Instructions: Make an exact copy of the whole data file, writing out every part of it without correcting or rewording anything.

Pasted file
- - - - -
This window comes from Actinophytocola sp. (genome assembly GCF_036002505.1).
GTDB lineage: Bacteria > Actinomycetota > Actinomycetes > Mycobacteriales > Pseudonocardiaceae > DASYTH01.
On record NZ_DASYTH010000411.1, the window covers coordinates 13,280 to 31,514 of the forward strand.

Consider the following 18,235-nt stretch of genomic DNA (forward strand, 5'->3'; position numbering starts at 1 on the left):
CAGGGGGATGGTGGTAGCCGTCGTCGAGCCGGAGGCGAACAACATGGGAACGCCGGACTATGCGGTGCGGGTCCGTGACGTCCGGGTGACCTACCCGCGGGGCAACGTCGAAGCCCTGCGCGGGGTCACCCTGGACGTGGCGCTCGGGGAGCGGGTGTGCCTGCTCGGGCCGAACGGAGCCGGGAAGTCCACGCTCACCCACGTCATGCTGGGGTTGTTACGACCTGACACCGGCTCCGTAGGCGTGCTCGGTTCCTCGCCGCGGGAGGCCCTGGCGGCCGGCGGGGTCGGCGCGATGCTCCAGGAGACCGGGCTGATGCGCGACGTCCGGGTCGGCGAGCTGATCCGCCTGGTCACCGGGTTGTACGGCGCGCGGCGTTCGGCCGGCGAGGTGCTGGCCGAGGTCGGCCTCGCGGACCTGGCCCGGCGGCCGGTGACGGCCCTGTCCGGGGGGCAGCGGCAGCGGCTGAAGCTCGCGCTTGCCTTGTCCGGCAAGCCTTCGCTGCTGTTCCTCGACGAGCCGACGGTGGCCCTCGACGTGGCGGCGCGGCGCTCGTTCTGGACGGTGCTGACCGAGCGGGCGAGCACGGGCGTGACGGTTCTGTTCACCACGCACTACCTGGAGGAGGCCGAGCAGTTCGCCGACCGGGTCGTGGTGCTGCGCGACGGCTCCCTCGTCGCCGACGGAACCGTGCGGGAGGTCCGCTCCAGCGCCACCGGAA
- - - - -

This window comes from Actinophytocola sp. (genome assembly GCF_036002505.1).
GTDB lineage: Bacteria > Actinomycetota > Actinomycetes > Mycobacteriales > Pseudonocardiaceae > DASYTH01.
On record NZ_DASYTH010000411.1, the window covers coordinates 13,280 to 31,514 of the forward strand.

Consider the following 18,235-nt stretch of genomic DNA (forward strand, 5'->3'; position numbering starts at 1 on the left):
CAGGGGGATGGTGGTAGCCGTCGTCGAGCCGGAGGCGAACAACATGGGAACGCCGGACTATGCGGTGCGGGTCCGTGACGTCCGGGTGACCTACCCGCGGGGCAACGTCGAAGCCCTGCGCGGGGTCACCCTGGACGTGGCGCTCGGGGAGCGGGTGTGCCTGCTCGGGCCGAACGGAGCCGGGAAGTCCACGCTCACCCACGTCATGCTGGGGTTGTTACGACCTGACACCGGCTCCGTAGGCGTGCTCGGTTCCTCGCCGCGGGAGGCCCTGGCGGCCGGCGGGGTCGGCGCGATGCTCCAGGAGACCGGGCTGATGCGCGACGTCCGGGTCGGCGAGCTGATCCGCCTGGTCACCGGGTTGTACGGCGCGCGGCGTTCGGCCGGCGAGGTGCTGGCCGAGGTCGGCCTCGCGGACCTGGCCCGGCGGCCGGTGACGGCCCTGTCCGGGGGGCAGCGGCAGCGGCTGAAGCTCGCGCTTGCCTTGTCCGGCAAGCCTTCGCTGCTGTTCCTCGACGAGCCGACGGTGGCCCTCGACGTGGCGGCGCGGCGCTCGTTCTGGACGGTGCTGACCGAGCGGGCGAGCACGGGCGTGACGGTTCTGTTCACCACGCACTACCTGGAGGAGGCCGAGCAGTTCGCCGACCGGGTCGTGGTGCTGCGCGACGGCTCCCTCGTCGCCGACGGAACCGTGCGGGAGGTCCGCTCCAGCGCCACCGGAA